Western Michigan University is a public research university in Kalamazoo, United States. The university was established in 1903 by Dwight B. Waldo, its enrollment, as of the Fall 2016 semester, was 23,252. WMU's aviation program is ranked as one of the top 5 aviation programs offered in the United States. WMU is the site of the annual International Congress on Medieval Studies; the university's athletic teams compete in Division I of the National Collegiate Athletic Association and are known as the Western Michigan Broncos. They compete in the Mid-American Conference for most sports. WMU is ranked 1,059 th in the 2018 US World Report global universities ranking. On May 27, 1903, Michigan Governor Aaron T. Bliss signed a bill authorizing the creation of the State's fourth teacher-training facility; the three other normal schools were in Ypsilanti, Mount Pleasant, Marquette. Kalamazoo was chosen as the new school's location on August 28, 1903. Other locations considered included Allegan, Grand Rapids, Three Oaks, Hastings.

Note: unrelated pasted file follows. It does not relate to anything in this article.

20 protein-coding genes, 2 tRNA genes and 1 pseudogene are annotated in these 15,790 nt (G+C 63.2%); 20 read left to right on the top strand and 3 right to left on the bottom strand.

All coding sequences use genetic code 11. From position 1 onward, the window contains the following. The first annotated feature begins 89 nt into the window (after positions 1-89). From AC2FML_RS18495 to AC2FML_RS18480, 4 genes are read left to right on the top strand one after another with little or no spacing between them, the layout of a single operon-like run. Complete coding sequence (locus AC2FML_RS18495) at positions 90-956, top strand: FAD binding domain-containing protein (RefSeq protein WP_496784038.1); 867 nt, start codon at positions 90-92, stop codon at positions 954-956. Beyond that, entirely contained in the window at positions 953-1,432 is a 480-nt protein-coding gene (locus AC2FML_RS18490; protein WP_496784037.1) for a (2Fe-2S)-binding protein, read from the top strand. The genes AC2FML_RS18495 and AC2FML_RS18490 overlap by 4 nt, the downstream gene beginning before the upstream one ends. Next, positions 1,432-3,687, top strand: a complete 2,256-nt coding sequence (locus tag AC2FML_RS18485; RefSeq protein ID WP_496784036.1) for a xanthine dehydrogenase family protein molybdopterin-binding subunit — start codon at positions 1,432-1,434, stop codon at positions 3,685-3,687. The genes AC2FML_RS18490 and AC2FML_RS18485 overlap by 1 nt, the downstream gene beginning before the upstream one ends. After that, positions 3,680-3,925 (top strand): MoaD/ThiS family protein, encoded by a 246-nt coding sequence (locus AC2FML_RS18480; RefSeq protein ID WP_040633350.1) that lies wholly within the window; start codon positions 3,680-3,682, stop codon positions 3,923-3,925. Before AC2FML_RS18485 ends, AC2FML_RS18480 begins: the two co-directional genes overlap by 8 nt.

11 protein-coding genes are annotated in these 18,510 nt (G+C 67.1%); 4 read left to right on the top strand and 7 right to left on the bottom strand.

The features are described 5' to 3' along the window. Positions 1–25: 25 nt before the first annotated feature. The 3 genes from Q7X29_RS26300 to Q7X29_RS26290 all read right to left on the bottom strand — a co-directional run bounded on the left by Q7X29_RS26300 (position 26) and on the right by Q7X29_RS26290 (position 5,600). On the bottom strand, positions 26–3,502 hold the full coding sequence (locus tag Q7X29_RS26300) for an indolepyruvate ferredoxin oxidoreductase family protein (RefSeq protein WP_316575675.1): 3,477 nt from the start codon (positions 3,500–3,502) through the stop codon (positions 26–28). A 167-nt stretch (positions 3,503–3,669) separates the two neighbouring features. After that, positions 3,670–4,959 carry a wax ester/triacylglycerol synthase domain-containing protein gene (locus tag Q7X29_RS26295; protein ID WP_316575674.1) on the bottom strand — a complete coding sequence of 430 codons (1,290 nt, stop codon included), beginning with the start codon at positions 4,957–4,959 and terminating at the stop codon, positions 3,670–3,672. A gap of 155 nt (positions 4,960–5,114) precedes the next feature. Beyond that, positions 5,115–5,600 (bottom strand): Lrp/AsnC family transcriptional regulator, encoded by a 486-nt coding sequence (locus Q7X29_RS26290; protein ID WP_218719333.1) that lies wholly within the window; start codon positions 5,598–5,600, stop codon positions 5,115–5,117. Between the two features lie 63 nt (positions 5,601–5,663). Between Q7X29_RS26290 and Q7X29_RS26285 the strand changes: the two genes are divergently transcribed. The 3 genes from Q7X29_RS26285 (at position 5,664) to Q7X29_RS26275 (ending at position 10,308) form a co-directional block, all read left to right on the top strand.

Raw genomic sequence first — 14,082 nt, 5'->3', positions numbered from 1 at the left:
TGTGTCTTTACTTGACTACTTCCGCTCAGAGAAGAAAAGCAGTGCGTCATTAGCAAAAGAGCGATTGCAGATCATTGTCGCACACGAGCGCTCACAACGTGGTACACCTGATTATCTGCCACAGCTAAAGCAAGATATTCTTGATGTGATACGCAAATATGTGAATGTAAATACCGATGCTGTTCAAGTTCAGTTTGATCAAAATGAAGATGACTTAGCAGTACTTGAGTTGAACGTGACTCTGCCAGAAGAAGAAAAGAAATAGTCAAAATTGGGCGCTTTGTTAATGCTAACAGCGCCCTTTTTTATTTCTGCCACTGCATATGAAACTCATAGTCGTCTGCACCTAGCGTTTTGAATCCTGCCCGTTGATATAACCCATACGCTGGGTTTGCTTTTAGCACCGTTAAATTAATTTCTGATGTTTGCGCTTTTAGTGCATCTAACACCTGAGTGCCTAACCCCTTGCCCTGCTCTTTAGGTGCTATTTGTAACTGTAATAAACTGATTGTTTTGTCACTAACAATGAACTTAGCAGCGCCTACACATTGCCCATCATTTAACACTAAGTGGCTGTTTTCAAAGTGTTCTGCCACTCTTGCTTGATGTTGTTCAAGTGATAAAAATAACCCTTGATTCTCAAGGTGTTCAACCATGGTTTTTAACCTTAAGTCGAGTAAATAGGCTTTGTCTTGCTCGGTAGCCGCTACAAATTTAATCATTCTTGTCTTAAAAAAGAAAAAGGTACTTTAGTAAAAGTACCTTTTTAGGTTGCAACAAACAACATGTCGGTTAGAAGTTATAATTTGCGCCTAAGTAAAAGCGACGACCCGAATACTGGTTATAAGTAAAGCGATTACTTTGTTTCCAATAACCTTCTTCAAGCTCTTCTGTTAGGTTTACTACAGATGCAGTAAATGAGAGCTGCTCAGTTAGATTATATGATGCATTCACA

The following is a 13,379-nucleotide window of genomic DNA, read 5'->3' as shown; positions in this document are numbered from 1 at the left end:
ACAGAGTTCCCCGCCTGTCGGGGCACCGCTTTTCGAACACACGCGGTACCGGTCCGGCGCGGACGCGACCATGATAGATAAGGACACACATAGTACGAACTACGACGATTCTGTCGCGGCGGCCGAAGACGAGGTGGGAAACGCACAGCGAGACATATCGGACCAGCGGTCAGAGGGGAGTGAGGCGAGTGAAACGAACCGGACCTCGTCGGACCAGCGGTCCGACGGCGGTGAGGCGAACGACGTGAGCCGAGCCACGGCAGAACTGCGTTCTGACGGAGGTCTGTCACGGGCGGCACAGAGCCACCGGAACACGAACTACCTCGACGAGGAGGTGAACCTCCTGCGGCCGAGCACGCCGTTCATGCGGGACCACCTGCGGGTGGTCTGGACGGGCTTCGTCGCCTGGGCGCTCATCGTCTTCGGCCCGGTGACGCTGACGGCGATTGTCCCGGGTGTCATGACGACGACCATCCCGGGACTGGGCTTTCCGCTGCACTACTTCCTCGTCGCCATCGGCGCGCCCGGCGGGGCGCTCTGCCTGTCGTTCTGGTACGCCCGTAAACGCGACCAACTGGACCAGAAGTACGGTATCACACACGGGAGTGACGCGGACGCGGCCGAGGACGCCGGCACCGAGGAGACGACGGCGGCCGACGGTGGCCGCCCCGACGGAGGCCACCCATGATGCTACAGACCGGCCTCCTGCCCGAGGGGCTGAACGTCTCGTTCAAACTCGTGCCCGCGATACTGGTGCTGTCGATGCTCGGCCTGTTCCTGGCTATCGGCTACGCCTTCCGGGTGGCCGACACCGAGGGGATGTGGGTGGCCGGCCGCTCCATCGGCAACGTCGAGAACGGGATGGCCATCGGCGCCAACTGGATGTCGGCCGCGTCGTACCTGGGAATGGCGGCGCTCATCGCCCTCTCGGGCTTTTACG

The first building known as the Administration Building, now known as East Hall, was constructed in 1904. The University was first known as Western State Normal School, offered a two-year training program; the first principal and president was Dwight B. Waldo, who served from 1904 until 1936; the school was renamed several times throughout its early history, beginning with Western State Teachers College in 1927, Michigan College of Education in 1941, Western Michigan College in 1955. On February 26, 1957, Governor G. Mennen Williams signed a bill into law that made Western Michigan College the state's fourth public university and gave the school its current name of Western Michigan University. Most of the oldest and original WMU buildings and "classrooms" are collectively known as East Campus, directly East from the more central "West Campus". Access to the East Campus site was an issue because of the steep grade elevating it above the city; the Western State Normal Railroad was established in 1907 to carry students and staff up and down the hill via a funicular.